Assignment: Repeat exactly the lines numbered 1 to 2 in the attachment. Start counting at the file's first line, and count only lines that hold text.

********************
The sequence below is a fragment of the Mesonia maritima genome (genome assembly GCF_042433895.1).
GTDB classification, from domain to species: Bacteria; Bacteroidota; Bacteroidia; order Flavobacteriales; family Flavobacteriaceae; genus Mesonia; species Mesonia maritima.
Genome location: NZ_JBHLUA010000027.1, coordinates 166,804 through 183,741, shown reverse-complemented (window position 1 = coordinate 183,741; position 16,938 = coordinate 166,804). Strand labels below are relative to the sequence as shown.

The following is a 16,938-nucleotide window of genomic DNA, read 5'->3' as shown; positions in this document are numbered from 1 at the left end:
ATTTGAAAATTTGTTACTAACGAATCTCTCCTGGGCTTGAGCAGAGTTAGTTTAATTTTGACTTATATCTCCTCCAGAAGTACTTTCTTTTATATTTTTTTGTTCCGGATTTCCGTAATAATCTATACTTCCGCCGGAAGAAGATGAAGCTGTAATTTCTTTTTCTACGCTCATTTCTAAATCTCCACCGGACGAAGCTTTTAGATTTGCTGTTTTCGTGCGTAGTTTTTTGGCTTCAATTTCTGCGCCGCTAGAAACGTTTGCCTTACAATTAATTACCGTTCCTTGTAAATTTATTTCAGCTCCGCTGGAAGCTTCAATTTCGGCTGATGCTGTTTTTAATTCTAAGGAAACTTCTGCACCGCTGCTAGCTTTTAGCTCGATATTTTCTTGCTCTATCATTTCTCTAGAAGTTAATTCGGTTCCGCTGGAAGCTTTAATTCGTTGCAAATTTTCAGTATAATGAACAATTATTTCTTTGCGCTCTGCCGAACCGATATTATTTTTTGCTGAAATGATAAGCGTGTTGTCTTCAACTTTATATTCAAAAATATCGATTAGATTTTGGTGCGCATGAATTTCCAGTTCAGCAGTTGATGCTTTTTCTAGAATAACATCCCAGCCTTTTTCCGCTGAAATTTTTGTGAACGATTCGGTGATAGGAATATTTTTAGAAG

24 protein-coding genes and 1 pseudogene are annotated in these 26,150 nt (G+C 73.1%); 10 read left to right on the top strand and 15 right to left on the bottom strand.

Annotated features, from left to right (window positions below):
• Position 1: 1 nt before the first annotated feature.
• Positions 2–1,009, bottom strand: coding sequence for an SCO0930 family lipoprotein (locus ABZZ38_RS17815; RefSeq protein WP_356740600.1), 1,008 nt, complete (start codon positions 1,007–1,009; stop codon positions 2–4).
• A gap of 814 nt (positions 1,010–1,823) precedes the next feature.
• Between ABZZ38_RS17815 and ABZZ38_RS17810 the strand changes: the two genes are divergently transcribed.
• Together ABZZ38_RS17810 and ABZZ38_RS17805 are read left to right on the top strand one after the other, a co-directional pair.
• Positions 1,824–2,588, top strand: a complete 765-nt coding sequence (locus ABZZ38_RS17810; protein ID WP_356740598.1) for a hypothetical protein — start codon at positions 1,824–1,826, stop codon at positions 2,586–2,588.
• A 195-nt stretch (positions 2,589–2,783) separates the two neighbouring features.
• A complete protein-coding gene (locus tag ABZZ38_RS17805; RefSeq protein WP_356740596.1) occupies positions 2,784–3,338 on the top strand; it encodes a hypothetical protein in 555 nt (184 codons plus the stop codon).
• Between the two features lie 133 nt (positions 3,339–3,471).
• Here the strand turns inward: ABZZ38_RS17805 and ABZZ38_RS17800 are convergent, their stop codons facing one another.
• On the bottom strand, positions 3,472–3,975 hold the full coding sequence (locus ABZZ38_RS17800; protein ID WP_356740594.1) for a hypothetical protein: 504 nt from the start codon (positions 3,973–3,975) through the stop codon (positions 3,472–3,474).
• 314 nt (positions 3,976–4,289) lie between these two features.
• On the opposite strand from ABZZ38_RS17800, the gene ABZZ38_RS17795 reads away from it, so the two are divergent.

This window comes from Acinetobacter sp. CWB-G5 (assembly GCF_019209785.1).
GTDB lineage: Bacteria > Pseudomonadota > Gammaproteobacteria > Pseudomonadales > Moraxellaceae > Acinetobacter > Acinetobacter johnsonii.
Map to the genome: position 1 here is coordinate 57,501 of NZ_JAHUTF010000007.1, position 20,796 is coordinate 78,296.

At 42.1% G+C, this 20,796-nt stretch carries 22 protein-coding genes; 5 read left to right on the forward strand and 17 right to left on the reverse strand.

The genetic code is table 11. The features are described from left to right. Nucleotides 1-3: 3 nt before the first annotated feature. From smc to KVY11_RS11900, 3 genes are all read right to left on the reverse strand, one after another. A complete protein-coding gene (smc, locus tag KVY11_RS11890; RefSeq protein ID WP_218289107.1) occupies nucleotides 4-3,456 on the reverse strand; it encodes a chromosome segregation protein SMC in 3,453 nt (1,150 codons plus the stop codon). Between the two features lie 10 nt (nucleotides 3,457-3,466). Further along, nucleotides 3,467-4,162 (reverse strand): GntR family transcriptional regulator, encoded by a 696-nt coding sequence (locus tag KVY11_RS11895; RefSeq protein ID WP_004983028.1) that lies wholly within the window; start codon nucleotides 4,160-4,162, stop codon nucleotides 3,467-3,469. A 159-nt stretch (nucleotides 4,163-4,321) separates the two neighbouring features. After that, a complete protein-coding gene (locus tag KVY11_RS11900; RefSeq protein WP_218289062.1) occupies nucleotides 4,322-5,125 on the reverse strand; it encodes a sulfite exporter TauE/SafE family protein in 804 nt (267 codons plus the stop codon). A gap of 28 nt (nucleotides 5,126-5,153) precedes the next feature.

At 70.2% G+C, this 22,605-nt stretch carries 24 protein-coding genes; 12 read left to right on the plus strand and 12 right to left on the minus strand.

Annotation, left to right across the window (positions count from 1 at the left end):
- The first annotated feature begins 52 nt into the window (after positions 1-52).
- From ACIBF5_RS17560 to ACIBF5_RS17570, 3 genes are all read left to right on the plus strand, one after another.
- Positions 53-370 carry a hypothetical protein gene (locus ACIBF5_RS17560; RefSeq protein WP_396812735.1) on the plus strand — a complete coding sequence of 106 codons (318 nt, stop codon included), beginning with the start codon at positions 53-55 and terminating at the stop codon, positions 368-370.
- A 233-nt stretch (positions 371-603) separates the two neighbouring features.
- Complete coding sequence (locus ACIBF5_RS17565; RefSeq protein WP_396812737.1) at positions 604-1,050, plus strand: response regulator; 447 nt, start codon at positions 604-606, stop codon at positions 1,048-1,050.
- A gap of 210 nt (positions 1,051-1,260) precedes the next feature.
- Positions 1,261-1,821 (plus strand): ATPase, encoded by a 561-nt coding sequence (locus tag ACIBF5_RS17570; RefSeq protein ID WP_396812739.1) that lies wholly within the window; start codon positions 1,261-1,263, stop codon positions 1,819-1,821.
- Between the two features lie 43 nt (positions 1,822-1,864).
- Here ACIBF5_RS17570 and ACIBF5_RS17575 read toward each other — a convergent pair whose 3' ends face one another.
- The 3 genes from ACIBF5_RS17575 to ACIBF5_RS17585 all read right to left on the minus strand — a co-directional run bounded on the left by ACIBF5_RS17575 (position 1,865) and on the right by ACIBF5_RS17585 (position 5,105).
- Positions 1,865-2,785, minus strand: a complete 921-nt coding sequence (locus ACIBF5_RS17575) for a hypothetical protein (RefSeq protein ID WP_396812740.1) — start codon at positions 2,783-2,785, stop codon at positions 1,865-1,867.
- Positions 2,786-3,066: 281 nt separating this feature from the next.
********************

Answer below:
The sequence below is a fragment of the Mesonia maritima genome (genome assembly GCF_042433895.1).
GTDB classification, from domain to species: Bacteria; Bacteroidota; Bacteroidia; order Flavobacteriales; family Flavobacteriaceae; genus Mesonia; species Mesonia maritima.